James Davenport: It’s funny, because I think in any other medium I’d be annoyed by how overtly Bad™ these villains are. They’re remorseless, cruel purple bullies and the planet is the schoolyard. Rarely do they say anything that gives them some kind of redeeming quality (that said, I haven’t finished the campaign), but I don’t care. Finally, I have some faces to attach my certain and plentiful losses to besides my own. The Chosen appear and mess my life up with such frequency that everything is their fault, surely. Right?

Tom Senior: Top tier enemies and heroes in XCOM 2 are so powerful they feel as though they are breaking the game—the Alien Hunters bosses can move every time one of your squadmates move, for example. The Chosen bring that illicit tomfoolery into the game at the very beginning, and keep raising the stakes throughout the campaign.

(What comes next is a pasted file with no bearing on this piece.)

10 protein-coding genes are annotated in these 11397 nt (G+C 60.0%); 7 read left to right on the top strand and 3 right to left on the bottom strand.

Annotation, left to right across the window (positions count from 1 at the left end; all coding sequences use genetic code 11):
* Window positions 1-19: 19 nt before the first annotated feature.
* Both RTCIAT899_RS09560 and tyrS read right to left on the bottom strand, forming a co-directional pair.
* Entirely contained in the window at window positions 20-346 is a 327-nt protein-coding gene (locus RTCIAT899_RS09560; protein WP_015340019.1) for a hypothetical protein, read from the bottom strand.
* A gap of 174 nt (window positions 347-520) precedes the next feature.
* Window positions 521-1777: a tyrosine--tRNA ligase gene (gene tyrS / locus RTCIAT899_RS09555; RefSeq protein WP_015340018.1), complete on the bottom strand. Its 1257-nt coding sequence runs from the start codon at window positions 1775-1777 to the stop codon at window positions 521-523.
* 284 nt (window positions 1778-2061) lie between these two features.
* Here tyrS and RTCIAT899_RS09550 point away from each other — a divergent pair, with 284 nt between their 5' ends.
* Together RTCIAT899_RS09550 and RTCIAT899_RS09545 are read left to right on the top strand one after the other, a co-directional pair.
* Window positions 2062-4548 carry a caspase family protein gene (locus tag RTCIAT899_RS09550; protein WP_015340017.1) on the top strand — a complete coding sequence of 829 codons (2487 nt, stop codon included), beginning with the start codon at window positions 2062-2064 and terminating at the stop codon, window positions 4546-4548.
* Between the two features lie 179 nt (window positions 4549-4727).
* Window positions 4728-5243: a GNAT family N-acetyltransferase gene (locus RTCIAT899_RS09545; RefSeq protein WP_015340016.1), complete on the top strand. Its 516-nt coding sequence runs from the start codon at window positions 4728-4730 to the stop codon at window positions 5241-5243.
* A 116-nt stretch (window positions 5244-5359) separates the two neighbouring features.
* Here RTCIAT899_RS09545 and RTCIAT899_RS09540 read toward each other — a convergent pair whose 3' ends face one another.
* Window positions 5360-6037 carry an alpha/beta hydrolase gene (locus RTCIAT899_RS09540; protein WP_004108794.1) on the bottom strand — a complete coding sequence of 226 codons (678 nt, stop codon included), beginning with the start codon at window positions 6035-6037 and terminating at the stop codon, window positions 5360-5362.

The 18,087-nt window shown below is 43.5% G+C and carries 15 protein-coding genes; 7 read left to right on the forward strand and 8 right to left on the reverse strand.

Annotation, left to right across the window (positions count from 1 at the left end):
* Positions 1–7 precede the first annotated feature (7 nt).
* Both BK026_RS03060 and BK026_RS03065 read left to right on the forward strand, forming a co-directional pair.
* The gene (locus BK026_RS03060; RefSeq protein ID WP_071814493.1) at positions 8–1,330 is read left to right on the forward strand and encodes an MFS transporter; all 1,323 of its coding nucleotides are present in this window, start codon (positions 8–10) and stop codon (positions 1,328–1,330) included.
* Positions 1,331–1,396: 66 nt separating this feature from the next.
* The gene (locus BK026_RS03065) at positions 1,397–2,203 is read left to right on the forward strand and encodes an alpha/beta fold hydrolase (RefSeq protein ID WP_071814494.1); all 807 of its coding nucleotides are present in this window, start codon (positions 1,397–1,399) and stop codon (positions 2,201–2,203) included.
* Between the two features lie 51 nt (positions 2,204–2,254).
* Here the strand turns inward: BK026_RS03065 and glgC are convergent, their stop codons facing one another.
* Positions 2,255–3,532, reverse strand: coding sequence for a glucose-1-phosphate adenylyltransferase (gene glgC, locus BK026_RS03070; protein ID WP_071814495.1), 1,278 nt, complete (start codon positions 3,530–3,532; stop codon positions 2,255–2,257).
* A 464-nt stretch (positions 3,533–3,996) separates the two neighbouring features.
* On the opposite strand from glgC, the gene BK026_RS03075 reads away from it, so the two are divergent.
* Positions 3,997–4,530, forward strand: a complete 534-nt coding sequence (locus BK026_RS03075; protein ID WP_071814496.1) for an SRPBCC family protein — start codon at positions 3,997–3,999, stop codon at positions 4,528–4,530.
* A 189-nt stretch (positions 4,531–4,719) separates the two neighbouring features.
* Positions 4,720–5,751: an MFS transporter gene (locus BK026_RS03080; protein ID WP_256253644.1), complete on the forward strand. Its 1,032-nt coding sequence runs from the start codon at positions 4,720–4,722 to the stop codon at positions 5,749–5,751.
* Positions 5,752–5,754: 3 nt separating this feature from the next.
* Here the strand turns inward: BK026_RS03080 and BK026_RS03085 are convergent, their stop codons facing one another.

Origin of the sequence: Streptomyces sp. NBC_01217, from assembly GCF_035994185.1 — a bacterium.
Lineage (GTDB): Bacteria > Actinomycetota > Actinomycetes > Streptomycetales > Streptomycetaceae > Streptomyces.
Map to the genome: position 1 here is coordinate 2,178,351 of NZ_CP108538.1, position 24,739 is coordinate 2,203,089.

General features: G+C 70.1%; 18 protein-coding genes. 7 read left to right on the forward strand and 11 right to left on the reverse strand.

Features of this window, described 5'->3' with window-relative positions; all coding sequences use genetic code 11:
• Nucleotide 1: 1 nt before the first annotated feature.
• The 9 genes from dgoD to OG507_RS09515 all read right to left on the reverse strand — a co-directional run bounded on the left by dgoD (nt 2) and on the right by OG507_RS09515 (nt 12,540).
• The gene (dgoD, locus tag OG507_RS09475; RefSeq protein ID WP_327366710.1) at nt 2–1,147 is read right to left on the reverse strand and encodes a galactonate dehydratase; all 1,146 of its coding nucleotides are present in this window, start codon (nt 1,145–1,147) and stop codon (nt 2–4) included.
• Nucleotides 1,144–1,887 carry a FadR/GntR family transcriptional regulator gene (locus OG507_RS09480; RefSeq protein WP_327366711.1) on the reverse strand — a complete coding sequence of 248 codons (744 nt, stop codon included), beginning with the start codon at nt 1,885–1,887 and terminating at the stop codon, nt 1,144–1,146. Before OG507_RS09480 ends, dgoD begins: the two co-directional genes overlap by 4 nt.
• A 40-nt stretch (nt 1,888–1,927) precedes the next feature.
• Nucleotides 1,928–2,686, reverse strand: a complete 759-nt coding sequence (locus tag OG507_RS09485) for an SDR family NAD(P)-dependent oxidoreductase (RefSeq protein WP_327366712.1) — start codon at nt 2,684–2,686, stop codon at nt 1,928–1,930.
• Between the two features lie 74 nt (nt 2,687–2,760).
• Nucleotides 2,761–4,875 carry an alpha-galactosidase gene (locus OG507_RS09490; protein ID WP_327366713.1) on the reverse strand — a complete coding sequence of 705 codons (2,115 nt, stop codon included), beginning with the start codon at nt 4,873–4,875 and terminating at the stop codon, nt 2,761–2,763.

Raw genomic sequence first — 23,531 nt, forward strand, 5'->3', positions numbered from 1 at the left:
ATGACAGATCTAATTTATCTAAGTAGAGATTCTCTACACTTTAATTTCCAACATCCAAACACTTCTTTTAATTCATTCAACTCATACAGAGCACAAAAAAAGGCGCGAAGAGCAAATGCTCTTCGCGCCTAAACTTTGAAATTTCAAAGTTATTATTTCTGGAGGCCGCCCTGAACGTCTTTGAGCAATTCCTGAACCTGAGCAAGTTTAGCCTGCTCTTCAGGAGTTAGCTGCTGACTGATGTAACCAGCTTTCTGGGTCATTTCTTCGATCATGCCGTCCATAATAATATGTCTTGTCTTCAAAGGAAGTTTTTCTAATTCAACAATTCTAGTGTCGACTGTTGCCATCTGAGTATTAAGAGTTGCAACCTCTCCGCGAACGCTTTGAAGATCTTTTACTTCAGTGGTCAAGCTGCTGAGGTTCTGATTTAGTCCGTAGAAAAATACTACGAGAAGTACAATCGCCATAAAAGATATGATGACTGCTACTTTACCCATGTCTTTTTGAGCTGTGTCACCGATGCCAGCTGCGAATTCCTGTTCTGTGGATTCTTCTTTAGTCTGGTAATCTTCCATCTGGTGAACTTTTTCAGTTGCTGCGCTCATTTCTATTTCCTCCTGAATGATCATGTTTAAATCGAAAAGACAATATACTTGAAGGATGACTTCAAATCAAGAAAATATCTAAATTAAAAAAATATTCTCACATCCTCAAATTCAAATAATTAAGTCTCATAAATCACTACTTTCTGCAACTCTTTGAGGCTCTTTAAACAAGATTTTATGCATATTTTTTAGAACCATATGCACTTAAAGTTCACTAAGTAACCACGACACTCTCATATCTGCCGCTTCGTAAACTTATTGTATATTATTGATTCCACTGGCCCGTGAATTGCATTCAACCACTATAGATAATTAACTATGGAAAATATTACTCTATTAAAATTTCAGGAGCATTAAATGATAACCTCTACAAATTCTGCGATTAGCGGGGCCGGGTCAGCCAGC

Their best feature is that they don't shut up.


They also hit you where it hurts, not by blowing up the Avenger (though that is on their to-do list), but by kidnapping your soldiers, which is somehow worse. XCOM 2 does a great job of making you care about your troops, and just when you’ve forged that attachment, the Chosen teleport in and steal your precious heroes away.

The Chosen also show how flexible XCOM’s combat spaces can be. When you fight the assassin, there is no point in taking cover because she always strikes with her sword. That encourages you to form a close formation so your soldiers have each other’s backs. You get the fantasy of a bunch of soldiers standing back-to-back to face down an invisible foe. 

Their power is perfectly tuned as well. They are difficult and cause problems, but you still regularly take small victories off them. One of the best moments of my campaign involved one-shotting the assassin with a reaper, who targeted a nearby piece of explosive scenery. For a Chosen that’s weak against reaper attacks and explosions, this meant game over and a swift retreat to her sarcophagus. 

As always, the strategy layer is a race against time, but now three purple people harass you throughout.